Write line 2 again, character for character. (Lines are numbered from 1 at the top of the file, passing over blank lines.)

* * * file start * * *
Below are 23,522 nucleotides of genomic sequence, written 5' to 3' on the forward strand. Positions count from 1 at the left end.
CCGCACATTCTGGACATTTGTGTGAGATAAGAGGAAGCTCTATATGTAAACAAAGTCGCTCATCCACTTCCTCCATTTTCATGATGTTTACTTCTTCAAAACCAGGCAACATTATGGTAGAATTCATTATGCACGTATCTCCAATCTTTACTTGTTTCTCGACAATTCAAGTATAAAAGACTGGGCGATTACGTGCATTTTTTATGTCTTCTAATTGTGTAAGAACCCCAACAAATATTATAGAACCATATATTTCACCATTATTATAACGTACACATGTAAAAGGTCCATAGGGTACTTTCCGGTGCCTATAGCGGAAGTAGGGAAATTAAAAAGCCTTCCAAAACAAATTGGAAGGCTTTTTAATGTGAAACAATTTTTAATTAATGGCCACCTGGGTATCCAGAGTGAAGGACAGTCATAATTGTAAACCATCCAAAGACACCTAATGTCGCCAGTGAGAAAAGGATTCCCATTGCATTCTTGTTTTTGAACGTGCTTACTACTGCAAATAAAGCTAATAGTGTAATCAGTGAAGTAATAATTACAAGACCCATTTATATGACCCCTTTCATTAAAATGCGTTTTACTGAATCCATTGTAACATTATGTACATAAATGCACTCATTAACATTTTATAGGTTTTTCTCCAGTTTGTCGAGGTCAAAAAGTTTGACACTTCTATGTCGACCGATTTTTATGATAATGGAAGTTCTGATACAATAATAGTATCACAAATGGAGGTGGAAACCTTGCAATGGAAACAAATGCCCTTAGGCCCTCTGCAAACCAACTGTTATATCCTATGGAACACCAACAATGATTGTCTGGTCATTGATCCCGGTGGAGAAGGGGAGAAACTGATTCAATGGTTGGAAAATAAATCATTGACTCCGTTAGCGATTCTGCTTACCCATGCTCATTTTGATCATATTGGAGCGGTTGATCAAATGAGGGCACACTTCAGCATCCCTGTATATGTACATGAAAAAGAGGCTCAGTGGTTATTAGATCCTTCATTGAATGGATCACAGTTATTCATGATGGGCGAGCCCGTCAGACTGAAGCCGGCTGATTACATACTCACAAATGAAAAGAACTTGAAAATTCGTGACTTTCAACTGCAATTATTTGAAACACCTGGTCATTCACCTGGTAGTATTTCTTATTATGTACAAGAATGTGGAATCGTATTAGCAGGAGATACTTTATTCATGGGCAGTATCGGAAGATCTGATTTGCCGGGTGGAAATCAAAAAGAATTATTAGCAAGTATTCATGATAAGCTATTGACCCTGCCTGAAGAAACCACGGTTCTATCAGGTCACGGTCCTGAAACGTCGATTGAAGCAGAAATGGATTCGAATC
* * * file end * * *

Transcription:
CCGCACATTCTGGACATTTGTGTGAGATAAGAGGAAGCTCTATATGTAAACAAAGTCGCTCATCCACTTCCTCCATTTTCATGATGTTTACTTCTTCAAAACCAGGCAACATTATGGTAGAATTCATTATGCACGTATCTCCAATCTTTACTTGTTTCTCGACAATTCAAGTATAAAAGACTGGGCGATTACGTGCATTTTTTATGTCTTCTAATTGTGTAAGAACCCCAACAAATATTATAGAACCATATATTTCACCATTATTATAACGTACACATGTAAAAGGTCCATAGGGTACTTTCCGGTGCCTATAGCGGAAGTAGGGAAATTAAAAAGCCTTCCAAAACAAATTGGAAGGCTTTTTAATGTGAAACAATTTTTAATTAATGGCCACCTGGGTATCCAGAGTGAAGGACAGTCATAATTGTAAACCATCCAAAGACACCTAATGTCGCCAGTGAGAAAAGGATTCCCATTGCATTCTTGTTTTTGAACGTGCTTACTACTGCAAATAAAGCTAATAGTGTAATCAGTGAAGTAATAATTACAAGACCCATTTATATGACCCCTTTCATTAAAATGCGTTTTACTGAATCCATTGTAACATTATGTACATAAATGCACTCATTAACATTTTATAGGTTTTTCTCCAGTTTGTCGAGGTCAAAAAGTTTGACACTTCTATGTCGACCGATTTTTATGATAATGGAAGTTCTGATACAATAATAGTATCACAAATGGAGGTGGAAACCTTGCAATGGAAACAAATGCCCTTAGGCCCTCTGCAAACCAACTGTTATATCCTATGGAACACCAACAATGATTGTCTGGTCATTGATCCCGGTGGAGAAGGGGAGAAACTGATTCAATGGTTGGAAAATAAATCATTGACTCCGTTAGCGATTCTGCTTACCCATGCTCATTTTGATCATATTGGAGCGGTTGATCAAATGAGGGCACACTTCAGCATCCCTGTATATGTACATGAAAAAGAGGCTCAGTGGTTATTAGATCCTTCATTGAATGGATCACAGTTATTCATGATGGGCGAGCCCGTCAGACTGAAGCCGGCTGATTACATACTCACAAATGAAAAGAACTTGAAAATTCGTGACTTTCAACTGCAATTATTTGAAACACCTGGTCATTCACCTGGTAGTATTTCTTATTATGTACAAGAATGTGGAATCGTATTAGCAGGAGATACTTTATTCATGGGCAGTATCGGAAGATCTGATTTGCCGGGTGGAAATCAAAAAGAATTATTAGCAAGTATTCATGATAAGCTATTGACCCTGCCTGAAGAAACCACGGTTCTATCAGGTCACGGTCCTGAAACGTCGATTGAAGCAGAAATGGATTCGAATC